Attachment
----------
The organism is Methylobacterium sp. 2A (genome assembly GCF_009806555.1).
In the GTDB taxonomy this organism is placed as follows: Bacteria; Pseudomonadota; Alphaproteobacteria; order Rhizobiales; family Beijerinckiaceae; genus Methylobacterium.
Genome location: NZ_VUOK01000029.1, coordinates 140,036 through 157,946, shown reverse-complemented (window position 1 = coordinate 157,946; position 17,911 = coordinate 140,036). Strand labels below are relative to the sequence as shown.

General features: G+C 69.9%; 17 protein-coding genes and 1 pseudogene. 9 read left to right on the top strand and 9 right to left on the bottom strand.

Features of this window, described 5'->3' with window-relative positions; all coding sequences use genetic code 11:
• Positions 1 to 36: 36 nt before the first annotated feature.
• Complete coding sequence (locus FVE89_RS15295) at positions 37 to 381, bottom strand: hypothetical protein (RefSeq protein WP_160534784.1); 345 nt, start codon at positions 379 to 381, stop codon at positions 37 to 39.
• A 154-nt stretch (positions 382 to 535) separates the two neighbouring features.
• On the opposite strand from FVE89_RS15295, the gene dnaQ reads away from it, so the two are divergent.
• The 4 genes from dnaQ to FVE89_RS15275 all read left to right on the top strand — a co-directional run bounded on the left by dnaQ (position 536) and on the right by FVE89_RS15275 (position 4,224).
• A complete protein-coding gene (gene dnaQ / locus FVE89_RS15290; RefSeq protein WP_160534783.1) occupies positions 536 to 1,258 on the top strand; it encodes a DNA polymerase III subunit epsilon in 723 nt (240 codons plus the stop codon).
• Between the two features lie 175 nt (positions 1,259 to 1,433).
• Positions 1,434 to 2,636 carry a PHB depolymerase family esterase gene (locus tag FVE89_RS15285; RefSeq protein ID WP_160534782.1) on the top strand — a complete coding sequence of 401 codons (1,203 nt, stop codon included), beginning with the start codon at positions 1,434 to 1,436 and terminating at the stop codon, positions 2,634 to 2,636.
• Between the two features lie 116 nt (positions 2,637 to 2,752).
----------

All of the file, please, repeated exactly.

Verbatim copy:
The organism is Methylobacterium sp. 2A (genome assembly GCF_009806555.1).
In the GTDB taxonomy this organism is placed as follows: Bacteria; Pseudomonadota; Alphaproteobacteria; order Rhizobiales; family Beijerinckiaceae; genus Methylobacterium.
Genome location: NZ_VUOK01000029.1, coordinates 140,036 through 157,946, shown reverse-complemented (window position 1 = coordinate 157,946; position 17,911 = coordinate 140,036). Strand labels below are relative to the sequence as shown.

General features: G+C 69.9%; 17 protein-coding genes and 1 pseudogene. 9 read left to right on the top strand and 9 right to left on the bottom strand.

Features of this window, described 5'->3' with window-relative positions; all coding sequences use genetic code 11:
• Positions 1 to 36: 36 nt before the first annotated feature.
• Complete coding sequence (locus FVE89_RS15295) at positions 37 to 381, bottom strand: hypothetical protein (RefSeq protein WP_160534784.1); 345 nt, start codon at positions 379 to 381, stop codon at positions 37 to 39.
• A 154-nt stretch (positions 382 to 535) separates the two neighbouring features.
• On the opposite strand from FVE89_RS15295, the gene dnaQ reads away from it, so the two are divergent.
• The 4 genes from dnaQ to FVE89_RS15275 all read left to right on the top strand — a co-directional run bounded on the left by dnaQ (position 536) and on the right by FVE89_RS15275 (position 4,224).
• A complete protein-coding gene (gene dnaQ / locus FVE89_RS15290; RefSeq protein WP_160534783.1) occupies positions 536 to 1,258 on the top strand; it encodes a DNA polymerase III subunit epsilon in 723 nt (240 codons plus the stop codon).
• Between the two features lie 175 nt (positions 1,259 to 1,433).
• Positions 1,434 to 2,636 carry a PHB depolymerase family esterase gene (locus tag FVE89_RS15285; RefSeq protein ID WP_160534782.1) on the top strand — a complete coding sequence of 401 codons (1,203 nt, stop codon included), beginning with the start codon at positions 1,434 to 1,436 and terminating at the stop codon, positions 2,634 to 2,636.
• Between the two features lie 116 nt (positions 2,637 to 2,752).